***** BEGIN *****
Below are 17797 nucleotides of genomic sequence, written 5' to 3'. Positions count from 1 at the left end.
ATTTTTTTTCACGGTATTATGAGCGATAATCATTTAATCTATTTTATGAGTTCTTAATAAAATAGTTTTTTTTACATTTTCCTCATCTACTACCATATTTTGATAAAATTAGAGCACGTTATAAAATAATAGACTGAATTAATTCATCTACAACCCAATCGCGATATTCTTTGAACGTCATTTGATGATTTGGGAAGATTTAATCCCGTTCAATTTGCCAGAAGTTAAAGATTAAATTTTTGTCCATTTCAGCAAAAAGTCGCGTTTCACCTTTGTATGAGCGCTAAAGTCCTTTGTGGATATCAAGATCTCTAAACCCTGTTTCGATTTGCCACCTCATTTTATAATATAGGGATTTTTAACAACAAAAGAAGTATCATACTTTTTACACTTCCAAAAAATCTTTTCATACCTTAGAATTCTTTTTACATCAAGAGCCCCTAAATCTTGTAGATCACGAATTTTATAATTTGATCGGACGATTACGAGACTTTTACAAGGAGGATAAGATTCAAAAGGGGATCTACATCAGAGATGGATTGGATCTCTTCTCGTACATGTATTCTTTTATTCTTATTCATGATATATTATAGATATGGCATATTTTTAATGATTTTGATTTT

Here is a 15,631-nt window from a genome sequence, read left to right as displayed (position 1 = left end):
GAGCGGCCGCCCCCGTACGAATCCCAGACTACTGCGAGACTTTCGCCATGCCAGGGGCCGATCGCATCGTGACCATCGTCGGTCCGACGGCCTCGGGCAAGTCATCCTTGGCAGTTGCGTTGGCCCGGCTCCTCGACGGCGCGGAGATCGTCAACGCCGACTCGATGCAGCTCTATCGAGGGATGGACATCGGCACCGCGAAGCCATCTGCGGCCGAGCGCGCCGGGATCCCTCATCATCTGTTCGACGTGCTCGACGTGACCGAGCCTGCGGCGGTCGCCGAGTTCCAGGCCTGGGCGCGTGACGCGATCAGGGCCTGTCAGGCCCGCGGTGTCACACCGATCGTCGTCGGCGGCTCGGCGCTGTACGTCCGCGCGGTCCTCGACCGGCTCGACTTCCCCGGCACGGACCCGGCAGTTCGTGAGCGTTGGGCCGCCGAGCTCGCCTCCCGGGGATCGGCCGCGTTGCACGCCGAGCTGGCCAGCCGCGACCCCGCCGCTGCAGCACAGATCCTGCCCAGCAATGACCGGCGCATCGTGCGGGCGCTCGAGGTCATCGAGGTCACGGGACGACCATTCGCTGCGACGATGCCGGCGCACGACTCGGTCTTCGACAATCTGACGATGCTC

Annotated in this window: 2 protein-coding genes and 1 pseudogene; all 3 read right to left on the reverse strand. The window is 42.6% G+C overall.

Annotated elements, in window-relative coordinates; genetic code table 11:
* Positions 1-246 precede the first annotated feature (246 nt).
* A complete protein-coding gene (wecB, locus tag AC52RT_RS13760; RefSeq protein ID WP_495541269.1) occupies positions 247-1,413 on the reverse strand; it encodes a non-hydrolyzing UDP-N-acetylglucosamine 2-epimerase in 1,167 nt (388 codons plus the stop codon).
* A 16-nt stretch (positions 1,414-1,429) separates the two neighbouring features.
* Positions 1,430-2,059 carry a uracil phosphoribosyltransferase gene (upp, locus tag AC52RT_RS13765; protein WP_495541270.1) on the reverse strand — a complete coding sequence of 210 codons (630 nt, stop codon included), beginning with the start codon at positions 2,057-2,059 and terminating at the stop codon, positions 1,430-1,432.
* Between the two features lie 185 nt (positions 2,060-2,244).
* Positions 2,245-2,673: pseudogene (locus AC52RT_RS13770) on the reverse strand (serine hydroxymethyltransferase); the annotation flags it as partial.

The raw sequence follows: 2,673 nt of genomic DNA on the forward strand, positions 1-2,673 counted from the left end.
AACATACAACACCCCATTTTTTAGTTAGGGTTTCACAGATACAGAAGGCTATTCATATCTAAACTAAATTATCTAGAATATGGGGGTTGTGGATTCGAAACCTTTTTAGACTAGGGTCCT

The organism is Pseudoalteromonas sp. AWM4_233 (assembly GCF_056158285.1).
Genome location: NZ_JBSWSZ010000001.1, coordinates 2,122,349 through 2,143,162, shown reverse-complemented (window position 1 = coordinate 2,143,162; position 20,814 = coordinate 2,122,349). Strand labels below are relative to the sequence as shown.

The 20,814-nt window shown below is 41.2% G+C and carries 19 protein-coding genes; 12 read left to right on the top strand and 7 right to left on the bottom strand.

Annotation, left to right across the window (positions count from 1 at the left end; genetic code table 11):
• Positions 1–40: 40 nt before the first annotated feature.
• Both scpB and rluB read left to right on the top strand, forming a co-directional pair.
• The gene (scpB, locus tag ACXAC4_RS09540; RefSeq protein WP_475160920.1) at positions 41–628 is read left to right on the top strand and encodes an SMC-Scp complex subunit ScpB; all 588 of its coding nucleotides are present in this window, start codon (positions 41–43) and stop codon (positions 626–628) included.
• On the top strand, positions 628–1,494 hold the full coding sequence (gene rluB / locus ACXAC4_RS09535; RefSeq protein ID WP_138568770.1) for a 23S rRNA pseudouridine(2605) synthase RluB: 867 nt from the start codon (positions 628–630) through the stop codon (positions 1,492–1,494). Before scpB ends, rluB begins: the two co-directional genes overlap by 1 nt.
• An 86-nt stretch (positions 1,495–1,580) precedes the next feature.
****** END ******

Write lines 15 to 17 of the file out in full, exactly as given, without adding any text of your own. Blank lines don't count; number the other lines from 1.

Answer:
The organism is Pseudoalteromonas sp. AWM4_233 (assembly GCF_056158285.1).
Genome location: NZ_JBSWSZ010000001.1, coordinates 2,122,349 through 2,143,162, shown reverse-complemented (window position 1 = coordinate 2,143,162; position 20,814 = coordinate 2,122,349). Strand labels below are relative to the sequence as shown.

The 20,814-nt window shown below is 41.2% G+C and carries 19 protein-coding genes; 12 read left to right on the top strand and 7 right to left on the bottom strand.